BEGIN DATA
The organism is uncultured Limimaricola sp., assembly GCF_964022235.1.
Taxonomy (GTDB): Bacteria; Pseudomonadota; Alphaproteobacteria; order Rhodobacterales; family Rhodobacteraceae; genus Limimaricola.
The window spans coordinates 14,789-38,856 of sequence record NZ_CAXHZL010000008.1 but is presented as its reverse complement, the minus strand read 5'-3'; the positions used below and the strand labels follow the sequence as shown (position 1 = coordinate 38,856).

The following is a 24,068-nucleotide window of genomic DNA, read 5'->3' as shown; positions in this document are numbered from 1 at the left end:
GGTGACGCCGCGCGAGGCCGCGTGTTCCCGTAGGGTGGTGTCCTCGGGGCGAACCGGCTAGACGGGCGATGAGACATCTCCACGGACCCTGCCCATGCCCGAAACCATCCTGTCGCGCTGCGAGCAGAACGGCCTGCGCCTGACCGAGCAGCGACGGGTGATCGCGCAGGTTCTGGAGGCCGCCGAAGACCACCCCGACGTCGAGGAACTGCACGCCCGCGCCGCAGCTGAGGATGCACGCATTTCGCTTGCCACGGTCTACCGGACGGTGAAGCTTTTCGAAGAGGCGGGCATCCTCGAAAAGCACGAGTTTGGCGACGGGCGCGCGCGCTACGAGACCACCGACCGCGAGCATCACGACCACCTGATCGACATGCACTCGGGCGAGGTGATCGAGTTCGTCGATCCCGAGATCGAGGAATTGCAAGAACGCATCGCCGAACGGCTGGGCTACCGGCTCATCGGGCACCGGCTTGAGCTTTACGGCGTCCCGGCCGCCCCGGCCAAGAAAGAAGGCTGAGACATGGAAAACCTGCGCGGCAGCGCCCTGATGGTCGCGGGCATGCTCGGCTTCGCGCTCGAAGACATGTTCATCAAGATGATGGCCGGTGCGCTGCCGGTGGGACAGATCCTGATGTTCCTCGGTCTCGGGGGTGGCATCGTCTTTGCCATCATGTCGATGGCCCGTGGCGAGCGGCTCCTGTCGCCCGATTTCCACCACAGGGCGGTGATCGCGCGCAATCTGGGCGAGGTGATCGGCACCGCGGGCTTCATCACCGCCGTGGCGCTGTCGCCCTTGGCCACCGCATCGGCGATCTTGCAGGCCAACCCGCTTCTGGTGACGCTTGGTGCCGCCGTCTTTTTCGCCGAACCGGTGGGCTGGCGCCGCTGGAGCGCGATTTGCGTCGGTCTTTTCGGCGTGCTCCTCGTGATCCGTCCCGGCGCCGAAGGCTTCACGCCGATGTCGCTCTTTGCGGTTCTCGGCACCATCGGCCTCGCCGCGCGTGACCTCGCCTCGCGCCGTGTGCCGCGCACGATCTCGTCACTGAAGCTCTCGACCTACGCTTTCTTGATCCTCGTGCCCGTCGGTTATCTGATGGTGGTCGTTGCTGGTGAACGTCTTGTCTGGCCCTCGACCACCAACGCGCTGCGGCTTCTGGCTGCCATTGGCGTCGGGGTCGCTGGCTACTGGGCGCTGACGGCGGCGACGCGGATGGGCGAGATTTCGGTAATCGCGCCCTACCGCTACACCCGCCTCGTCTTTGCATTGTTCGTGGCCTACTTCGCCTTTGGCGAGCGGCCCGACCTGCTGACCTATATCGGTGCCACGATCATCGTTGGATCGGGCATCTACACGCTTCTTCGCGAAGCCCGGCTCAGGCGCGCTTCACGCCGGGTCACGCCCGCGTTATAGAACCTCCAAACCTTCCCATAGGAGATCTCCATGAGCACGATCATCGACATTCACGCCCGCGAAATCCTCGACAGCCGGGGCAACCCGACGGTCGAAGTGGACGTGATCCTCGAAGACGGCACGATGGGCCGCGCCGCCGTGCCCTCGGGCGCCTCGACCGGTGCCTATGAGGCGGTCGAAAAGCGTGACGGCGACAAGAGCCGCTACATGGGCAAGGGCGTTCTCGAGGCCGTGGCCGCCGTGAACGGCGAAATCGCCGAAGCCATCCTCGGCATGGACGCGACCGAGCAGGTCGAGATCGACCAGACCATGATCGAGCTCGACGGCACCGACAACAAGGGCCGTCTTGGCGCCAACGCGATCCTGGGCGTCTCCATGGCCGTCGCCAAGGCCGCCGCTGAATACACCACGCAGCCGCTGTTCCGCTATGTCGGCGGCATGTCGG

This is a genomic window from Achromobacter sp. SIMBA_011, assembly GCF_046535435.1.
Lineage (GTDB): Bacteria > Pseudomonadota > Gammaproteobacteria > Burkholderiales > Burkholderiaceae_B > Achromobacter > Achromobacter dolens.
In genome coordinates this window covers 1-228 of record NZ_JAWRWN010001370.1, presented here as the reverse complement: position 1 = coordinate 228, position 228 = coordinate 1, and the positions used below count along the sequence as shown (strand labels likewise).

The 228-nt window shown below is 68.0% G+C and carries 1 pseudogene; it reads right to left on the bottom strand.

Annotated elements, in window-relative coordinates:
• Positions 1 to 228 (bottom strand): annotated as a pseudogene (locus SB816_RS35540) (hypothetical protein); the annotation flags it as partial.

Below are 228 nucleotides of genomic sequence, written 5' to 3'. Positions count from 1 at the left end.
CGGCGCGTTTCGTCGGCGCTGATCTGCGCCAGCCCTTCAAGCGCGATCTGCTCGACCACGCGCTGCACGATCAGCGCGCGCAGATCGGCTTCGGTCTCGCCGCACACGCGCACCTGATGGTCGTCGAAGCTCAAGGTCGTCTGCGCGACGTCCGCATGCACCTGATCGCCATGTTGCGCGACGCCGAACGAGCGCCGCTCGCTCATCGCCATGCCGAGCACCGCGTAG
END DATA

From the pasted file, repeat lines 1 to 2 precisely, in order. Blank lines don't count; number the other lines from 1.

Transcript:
The organism is uncultured Limimaricola sp., assembly GCF_964022235.1.
Taxonomy (GTDB): Bacteria; Pseudomonadota; Alphaproteobacteria; order Rhodobacterales; family Rhodobacteraceae; genus Limimaricola.